Haake P, Exton M, Haverkamp J, Kramer M, Loygraf N, Hartmann U, et al. Absence of orgasm-induced prolactin secretion in healthy multi-orgasmic male subject. Int J Impot Res. 2002;14:133–5.PubMedCrossRefGoogle Scholar
  20. 130.
    Gentili A, Mulligan T. Sexual dysfunction in older adults. Clin Geriatr Med. 1998;14:383–93.PubMedGoogle Scholar

Erectile Dysfunction in the Male Elderly

  1. 131.
    Nicholson A, Moreira Jr ED, Shirai M, Bin Mohd Thambi MI, Glasser DB. Epidemiology of erectile dysfunction in four countries: cross international study of the prevalence and correlates of erectile dysfunction. Urology. 2003;61:201–6.CrossRefGoogle Scholar
  2. 132.
    Parazzini F, Munchini FF, Bortolotti A, Calabro A, Chatenond L, Colli E, et al. Frequency and determinants of erectile dysfunction in Italy. Eur Urol. 2000;37:43–9.PubMedCrossRefGoogle Scholar
  3. 133.
    Weber MF, Smith DP, O’Connell DL, Patel M, de Souza PL, Sitas F, et al. Risk factors for erectile dysfunction in a cohort of 108477 Australian men. MJA. 2013;199(2):107–11.PubMedGoogle Scholar
  4. 134.
    Holden C, McLachlan RI, Pitts SM, CummingR Wittert G, Agius PA, et al. Men in Australia: Telephone Survey (MATEeS): a national survey of the reproductive health and concerns of middle- aged and older Australian men. Lancet. 2005;366:218–20.PubMedCrossRefGoogle Scholar
  5. 135.
    Lavelle P. Erectile dysfunction. ABC Health & Wellbeing. http://www.abc.net.au/health/library/stories/2008/02/14/2160484.htm. Retrieved 29 Aug 2008.
  6. 136.
    Chew KK, Earle CM. Stuckey BGA erectile dysfunction in general medical practice: prevalence and clinical correlations. Int Impot Res. 2000;12:41–5.CrossRefGoogle Scholar
  7. 137.
    O’Keefe M, Hunt DK. Assessment and treatment of impotence. N Med Clin N Am. 1995;79:415–34.Google Scholar
  8. 138.
    Buffum J. Pharmacosexology update: prescription drugs and sexual function. J Psychoactive Drugs. 1986;18:97–106.PubMedCrossRefGoogle Scholar
  9. 139.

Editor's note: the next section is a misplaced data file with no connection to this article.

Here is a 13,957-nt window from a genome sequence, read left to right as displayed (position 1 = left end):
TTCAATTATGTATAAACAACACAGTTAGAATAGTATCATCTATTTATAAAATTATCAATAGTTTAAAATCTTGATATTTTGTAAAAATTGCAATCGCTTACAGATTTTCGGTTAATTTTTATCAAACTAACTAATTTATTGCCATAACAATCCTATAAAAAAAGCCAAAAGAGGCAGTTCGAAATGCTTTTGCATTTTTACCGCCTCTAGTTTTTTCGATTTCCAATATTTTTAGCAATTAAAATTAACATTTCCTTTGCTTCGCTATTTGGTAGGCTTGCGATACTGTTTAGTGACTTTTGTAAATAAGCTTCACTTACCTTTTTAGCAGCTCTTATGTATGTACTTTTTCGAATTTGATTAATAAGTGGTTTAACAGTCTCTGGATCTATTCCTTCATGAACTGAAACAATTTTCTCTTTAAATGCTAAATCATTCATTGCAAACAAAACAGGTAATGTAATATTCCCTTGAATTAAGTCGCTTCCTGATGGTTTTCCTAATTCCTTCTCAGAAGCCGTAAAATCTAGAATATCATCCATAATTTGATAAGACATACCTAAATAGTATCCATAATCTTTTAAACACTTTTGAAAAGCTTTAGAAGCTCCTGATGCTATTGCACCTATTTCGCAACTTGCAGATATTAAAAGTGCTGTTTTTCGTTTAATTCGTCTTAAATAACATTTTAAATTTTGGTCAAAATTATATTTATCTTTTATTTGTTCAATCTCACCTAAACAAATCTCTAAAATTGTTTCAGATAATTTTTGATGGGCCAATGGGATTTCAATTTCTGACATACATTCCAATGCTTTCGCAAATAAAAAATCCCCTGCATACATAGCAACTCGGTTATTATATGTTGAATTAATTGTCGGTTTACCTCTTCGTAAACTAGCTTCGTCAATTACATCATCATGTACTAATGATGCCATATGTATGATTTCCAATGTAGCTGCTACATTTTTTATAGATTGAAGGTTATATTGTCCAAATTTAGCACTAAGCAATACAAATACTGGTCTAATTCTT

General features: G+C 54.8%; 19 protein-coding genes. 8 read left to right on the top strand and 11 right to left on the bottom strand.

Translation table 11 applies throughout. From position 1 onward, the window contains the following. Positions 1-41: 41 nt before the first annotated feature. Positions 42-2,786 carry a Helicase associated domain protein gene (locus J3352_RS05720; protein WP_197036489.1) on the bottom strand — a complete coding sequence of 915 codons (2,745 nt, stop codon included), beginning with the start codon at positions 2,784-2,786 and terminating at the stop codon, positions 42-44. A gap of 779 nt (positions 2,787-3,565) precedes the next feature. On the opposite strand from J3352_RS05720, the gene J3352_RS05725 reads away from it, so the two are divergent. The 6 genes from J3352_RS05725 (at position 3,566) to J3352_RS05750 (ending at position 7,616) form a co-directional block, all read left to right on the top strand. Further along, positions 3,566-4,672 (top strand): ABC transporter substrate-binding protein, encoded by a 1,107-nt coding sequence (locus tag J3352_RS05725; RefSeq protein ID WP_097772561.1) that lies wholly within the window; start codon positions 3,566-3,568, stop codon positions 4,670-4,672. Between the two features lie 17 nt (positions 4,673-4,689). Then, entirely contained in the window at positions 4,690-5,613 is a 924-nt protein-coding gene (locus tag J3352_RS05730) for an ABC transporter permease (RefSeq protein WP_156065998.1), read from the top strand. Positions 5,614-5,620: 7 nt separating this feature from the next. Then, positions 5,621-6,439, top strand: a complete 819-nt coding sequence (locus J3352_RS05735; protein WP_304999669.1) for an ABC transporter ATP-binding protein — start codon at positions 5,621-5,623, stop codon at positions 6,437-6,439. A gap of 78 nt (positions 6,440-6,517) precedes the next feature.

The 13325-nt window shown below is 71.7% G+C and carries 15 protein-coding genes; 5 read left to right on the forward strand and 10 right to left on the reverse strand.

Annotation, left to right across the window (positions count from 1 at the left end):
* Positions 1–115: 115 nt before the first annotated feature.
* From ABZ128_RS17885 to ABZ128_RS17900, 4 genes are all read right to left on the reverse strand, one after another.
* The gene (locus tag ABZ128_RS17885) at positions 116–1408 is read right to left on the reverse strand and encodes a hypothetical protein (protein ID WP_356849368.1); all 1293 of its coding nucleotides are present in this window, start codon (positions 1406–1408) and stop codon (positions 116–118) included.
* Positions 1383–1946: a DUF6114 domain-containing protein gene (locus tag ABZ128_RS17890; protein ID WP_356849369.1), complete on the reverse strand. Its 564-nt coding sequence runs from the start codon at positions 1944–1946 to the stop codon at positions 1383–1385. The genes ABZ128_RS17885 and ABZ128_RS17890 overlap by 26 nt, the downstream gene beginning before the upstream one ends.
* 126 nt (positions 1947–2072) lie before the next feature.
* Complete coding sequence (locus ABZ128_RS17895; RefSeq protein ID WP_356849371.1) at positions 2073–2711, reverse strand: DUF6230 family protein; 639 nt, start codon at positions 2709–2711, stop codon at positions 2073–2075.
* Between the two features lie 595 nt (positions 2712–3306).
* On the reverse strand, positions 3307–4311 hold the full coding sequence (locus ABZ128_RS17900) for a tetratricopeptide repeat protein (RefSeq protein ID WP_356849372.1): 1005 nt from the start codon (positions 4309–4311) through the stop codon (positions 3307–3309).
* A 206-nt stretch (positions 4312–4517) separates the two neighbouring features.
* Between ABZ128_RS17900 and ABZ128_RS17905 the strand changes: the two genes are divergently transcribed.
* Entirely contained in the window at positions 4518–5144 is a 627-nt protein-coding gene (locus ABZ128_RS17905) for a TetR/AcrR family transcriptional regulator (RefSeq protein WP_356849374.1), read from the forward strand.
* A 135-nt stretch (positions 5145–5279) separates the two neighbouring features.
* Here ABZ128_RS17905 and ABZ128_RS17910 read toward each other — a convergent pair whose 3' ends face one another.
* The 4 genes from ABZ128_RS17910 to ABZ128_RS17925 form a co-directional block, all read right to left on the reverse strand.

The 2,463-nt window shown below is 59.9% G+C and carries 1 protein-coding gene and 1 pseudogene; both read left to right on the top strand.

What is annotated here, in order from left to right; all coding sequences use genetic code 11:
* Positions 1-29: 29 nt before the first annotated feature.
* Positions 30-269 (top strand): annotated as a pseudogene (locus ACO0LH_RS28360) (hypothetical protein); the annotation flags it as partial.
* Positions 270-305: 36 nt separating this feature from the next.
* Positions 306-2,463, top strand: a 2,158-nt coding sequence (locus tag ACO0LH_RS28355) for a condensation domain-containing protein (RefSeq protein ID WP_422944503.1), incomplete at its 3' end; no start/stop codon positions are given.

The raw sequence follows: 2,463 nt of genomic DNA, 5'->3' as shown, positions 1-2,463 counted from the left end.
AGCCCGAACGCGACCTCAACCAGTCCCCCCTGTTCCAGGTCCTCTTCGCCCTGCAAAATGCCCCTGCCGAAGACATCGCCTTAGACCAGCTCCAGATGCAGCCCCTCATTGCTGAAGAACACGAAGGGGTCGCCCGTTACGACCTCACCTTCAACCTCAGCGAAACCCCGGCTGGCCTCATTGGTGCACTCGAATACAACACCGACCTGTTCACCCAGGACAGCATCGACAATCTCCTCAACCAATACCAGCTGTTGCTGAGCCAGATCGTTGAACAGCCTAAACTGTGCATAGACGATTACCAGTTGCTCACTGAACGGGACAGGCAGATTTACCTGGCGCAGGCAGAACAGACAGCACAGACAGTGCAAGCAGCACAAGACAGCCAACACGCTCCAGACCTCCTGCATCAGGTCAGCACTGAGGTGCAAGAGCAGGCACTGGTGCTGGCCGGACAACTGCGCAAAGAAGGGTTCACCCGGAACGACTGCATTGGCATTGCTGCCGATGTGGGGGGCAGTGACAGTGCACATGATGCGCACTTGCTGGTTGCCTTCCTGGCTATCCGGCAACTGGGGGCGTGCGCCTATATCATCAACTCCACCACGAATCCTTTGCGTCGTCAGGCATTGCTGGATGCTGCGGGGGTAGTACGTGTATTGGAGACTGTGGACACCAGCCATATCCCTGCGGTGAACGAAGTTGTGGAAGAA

Guay AT. Erectile dysfunction-are you prepared to discuss? Postgrad Med. 1995;97:127–43.PubMedGoogle Scholar
  10. 140.
    Krane RJ, Goldstrin I, Saenz de Tejada I. Impotence. N Engl J Med. 1989;321:1648–9.PubMedCrossRefGoogle Scholar
  11. 141.
    Thase MG, Reynolds CF, Jennings JR. Nocturnal penile tumescence ids diminished in depression in men. Biol Psychiatry. 1988;24:33–46.PubMedCrossRefGoogle Scholar

Urinary Incontinence

  1. 142.
    Abrams P, Blaivas JG, Stanton SI, Andersen JT. The standardization of terminology of lower urinary tract function. The International Society Committee in Standardization Terminology. Scand J Urol. 1988;114(Suppl):5–19.Google Scholar
  2. 143.
    Mollander U, Sundh V, Stein G. Urinary incontinence and related symptoms in older men and women studied longitudinally between 70 and 97 years of age. A population study. Arch Gerontol Geriatr. 2002;35:237–44.CrossRefGoogle Scholar
  3. 144.
    Mayo Foundation for Medical Education and Research Geriatric Medicine. Urinary Incontinence (Internet) USA Mayo Clinic. 2010. http://www.mayo.edu. Accessed 4 Aug 2013.
  4. 145.
    Sidik SM. The prevalence of urinary incontinence among elderly in rural community in Selangor. Malays J Med Sci. 2010;17(2):18–23.Google Scholar
  5. 146.
    Poi P. Giants of geriatrics II-incontinence. In: Srinivasas P, editor. Proceedings of First National Symposium on Gerontology 1995. Kuala Lumpur: University of Malaysia; 1995. p. 92–7.Google Scholar
  6. 147.